There’s always the slightest bit of apprehension when I discover something’s become defictionalised – you know, when a company buys the rights from a film studio to make their fictional product into something real. It’s problematic: Wonka Bars can’t actually be as good as they are in Charlie’s universe, and a real-life Sex Panther cologne can’t actually have bits of real panther in it, as wonderfully perverse as that sounds.
Fictional products often reach some kind of unattainable perfection. That’s the sticking point. Well, for most of them anyway. Duff Beer is a glorious exception: Matt Groening, the creator of the Simpsons, created Homer Simpson’s drink of choice as a parody of commercial American lagers. It’s cheap, poorly made and, with the help of its muscle-bound mascot Duffman, its advertising is everywhere in Springfield.
But now it’s real (sans Duffman, unfortunately.) German brewery Eschweger Klosterbrauerei began brewing a licenced Duff premium lager 18 or so months ago. Sure, beers by the name of Duff have been brewed in a handful of countries – Mexico, England, Australia and the US to name a few – but many of those are mere Duff namesakes, and not Springfield Duff. Duff Brewery in Dunedin, New Zealand, for example, started brewing a beer called Duff long before the Simpsons even began. Unsurprisingly, it was threatened with legal action by the Simpsons’ American network Fox – despite Groening stating he would never license the trademark himself – and so it was forced to change the beer’s name to McDuff.
While there is a Belgian version of Springfield Duff, it doesn’t look very authentic. Only one brewery brews an authentic real-life version of the beer Homer once described as “the beer that makes the days fly by”, and lucky me, I was given a couple six-packs of it by my brother for Christmas. Due to its worldwide appeal, it can be quite difficult to get hold of. It’s no surprise it’s popular: it looks very much the real deal.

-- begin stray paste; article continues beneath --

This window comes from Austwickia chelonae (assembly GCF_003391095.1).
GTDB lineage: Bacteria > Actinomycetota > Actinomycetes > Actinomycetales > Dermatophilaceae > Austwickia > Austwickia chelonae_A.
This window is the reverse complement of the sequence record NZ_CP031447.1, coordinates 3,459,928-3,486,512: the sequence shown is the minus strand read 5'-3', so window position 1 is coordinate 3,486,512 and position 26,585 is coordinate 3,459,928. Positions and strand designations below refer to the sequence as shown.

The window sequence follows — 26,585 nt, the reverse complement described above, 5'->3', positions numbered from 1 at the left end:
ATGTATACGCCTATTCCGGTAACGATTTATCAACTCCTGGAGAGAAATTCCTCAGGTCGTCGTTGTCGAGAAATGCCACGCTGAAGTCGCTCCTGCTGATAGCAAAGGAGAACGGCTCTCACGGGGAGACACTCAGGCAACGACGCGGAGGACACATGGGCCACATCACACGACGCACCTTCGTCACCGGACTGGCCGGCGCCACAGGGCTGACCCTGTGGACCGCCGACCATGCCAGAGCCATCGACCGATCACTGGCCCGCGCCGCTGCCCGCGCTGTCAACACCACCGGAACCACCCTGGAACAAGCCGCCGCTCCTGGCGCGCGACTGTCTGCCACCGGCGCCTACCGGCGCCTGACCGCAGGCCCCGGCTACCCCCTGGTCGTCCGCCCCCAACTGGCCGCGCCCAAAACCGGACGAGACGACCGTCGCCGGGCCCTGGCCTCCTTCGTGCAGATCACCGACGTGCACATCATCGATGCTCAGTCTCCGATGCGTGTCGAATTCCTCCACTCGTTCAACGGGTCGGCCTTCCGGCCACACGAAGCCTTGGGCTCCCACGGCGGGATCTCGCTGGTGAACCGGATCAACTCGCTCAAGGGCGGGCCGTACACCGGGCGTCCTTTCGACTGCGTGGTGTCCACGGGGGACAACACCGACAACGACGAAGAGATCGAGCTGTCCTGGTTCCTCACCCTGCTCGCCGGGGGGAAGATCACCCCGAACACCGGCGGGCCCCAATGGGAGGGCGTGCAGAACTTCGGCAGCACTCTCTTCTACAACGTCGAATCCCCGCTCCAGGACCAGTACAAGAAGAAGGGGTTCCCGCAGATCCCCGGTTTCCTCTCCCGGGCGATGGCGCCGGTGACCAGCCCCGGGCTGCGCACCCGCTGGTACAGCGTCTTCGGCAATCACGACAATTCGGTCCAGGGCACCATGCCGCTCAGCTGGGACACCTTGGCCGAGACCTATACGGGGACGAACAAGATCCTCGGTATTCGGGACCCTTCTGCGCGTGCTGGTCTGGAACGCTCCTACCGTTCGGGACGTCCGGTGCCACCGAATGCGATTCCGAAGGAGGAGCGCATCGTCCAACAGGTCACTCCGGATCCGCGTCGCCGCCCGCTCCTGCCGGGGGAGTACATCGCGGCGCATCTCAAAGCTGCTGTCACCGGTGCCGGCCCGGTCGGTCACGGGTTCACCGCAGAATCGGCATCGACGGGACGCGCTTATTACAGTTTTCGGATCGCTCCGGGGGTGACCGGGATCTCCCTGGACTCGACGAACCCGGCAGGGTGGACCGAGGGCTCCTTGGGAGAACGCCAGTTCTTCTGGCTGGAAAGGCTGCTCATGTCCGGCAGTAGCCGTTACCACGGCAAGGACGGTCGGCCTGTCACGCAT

But what about the beer itself? Although Springfield Duff is supposed to be bland and a wholly corporate product – the several varieties of Duff, such as Duff Light and Duff Dry are actually the same beer in the Simpsons universe – real-life Duff is a much better pale lager than most commercial lagers. For one, it has wonderful mouth feel, and a satisfyingly medium carbonation, even out of a can (which is the way I admittedly drank all of my share, just like Homer Simpson.) Flavourwise it’s nothing special – thin corn maltiness carried by the slightest bitter tinge; it’s definitely common denominator stuff.
But it’s really not that bad. It’s inarticulate, sure, but its fictional self, not to mention its fictional drinkers, aren’t very articulate either. It’s profoundly inoffensive on nose and palate, and that can’t be said for many American macrobrews. Duff Beer might be corporate clear and slightly weak, but it’s great fun and a far cry from the Miller High Lifes and Coors Lights it was made to make fun of. Even a fictional beer brand known for being swill can’t emulate the dross that comes out of the world’s biggest macrobreweries. It’s funny. (Or sad, I can’t tell which.)
That’s the problem with bringing fictional products into real life: even if it’s supposed to be bad, it simply can’t live up to its reputation. Maybe that’s a good thing in this case.
Eschweger Klosterbrauerei Duff Beer; 330ml can; 4.7% a.b.v.
Pros: A great novelty, as well as a drinkable, sessionable pale lager.
Cons: Slightly disappointed that it wasn’t genuinely shit.